Why Even Generic Drugs Are Expensive

The truth is a hard pill to swallow

It’s no shocker that branded drugmakers occasionally take companies that make generic versions of their products to court. What may be more surprising is how those disputes are sometimes resolved.

“During the course of litigation, the brand and the generic companies discuss potential settlements, which impacts the interest of consumers and health insurers who are not part of the discussion,” says Michael M. Buchman, an antitrust and consumer protection attorney with Motley Rice. “For example, in one generic drug litigation involving a $1 billion-a-year antibiotic, the branded company paid the generics $400 million to stay out of the market and retain $600 million for itself.”

Buchman adds: “But the people that aren’t in the room are the consumers, wholesalers and health insurers who are denied a less expensive version of the drug.”

In a 2016 study, the Federal Trade Commission estimated that such practices amount to approximately $3.5 billion in overcharges each year. “We’re talking about enormous amounts of money changing hands and lots of opportunity for game-playing and collusion,” says Linda P. Nussbaum, an antitrust litigator with Nussbaum Law Group who was co-lead counsel on the first generic drug case, Lorazepam & Clorazepate Antitrust Litigation, in 2001.

Buchman and Nussbaum’s cases against the drugs companies are class actions. Generic drugs typically cost between 40 and 80 percent less than their branded counterparts, Buchman says, and they take away 90 percent of the market share within nine months because of substitution laws.

Those laws—and each state has them—say that, when a doctor issues a prescription, the pharmacist will fill it with a generic (if one exists) unless the doctor specifies otherwise. “We all recognize how important this is, and yet there is situation after situation where branded companies collude with generic companies to split the monopoly profits and delay generic entry, and the only people it benefits is those companies,” Nussbaum says. “Others are forced to pay the monopoly price.”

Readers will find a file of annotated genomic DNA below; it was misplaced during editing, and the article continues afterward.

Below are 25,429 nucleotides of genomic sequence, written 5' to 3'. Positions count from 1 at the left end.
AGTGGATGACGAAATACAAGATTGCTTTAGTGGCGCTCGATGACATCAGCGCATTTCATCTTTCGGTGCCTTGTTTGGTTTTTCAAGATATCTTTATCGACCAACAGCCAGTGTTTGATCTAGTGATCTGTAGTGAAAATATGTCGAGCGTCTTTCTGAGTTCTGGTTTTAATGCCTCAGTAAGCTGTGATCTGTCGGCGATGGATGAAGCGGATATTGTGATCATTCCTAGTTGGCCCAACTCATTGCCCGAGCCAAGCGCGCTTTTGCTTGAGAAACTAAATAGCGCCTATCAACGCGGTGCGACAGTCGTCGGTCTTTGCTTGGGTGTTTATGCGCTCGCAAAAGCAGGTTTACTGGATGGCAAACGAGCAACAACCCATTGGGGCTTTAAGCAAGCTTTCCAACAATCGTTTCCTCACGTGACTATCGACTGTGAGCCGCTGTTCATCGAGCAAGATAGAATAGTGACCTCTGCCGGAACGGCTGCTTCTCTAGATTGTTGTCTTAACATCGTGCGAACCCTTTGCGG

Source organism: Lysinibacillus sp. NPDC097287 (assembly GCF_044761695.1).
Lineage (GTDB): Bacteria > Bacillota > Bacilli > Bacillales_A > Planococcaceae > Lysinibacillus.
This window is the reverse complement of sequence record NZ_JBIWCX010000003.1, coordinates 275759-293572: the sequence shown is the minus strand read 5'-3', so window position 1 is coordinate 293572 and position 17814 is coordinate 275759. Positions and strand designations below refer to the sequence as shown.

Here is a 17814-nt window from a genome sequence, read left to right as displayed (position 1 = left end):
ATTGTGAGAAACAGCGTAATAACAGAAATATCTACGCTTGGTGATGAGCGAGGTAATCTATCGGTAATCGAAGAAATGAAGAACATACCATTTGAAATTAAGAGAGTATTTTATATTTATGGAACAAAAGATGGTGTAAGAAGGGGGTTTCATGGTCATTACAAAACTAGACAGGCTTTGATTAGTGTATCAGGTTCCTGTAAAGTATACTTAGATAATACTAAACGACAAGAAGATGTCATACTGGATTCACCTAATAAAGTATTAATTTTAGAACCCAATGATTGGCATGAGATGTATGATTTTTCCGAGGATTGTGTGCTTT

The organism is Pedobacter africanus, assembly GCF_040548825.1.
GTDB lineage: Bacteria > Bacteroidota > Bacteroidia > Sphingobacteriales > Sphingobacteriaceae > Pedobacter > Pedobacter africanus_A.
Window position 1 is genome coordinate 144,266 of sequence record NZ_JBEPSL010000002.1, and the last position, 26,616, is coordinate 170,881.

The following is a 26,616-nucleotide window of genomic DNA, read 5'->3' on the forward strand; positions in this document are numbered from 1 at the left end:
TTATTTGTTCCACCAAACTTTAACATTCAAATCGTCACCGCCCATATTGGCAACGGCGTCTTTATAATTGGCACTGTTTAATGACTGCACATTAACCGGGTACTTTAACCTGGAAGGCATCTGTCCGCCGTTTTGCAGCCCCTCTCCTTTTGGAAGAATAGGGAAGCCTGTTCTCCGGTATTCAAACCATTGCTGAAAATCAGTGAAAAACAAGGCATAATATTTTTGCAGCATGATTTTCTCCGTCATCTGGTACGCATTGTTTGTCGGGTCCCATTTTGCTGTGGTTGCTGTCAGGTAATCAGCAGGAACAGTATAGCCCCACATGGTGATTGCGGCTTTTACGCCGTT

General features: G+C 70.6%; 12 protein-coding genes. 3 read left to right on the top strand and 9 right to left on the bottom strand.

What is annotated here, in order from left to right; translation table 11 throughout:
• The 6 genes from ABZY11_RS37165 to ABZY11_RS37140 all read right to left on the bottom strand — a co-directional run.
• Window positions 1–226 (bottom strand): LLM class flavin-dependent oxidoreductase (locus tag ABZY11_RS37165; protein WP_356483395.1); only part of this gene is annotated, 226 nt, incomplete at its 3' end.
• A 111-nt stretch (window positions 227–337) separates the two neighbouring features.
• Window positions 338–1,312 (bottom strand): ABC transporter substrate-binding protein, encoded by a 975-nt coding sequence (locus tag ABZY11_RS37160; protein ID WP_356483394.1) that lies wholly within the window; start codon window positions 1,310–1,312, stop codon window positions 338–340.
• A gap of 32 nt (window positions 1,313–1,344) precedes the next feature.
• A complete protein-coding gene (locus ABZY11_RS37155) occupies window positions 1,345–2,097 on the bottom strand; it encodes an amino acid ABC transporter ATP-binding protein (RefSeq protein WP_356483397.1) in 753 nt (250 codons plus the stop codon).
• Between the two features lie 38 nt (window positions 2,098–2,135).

There is multi-district litigation involving over 100 drugs pending in Philadelphia in which it’s alleged that the collusion goes even deeper. “We've learned in the past couple of years that, once the generics come to market and competition occurs and prices get lower, the generic companies are now engaging in anti-competitive conduct,” Buchman says. “Consumers and health insurers are being deprived of the benefits of free and unrestrained competition, i.e. lower prices.”

Some of these cases go to trial, but few reach verdict. The vast majority are settled. Either way, if a company is forced to pay for wrongdoing, the attorneys try to notify the affected parties. “As part of the class-action settlement process, notice is published—in magazines and on the internet, for example—to notify people that, if they purchased the drug, they may have been overcharged,” Buchman says. “We make a claim form available for them to complete. It’s generally required that they send it in with their proof of purchase data in order to receive benefit under the settlement.”

Consumers can also play the role of whistleblower. “If somebody has a position in health care and sees something out of the ordinary or has a suspicion, we’re certainly always happy to talk to them,” Nussbaum says. “You may become aware of something not seeming right—that the pricing has changed dramatically, that competitors have suddenly fallen out of the marketplace, that a company is offering all kinds of perks to a doctor if they agree to prescribe that drug, that a generic was supposed to come and never did.”

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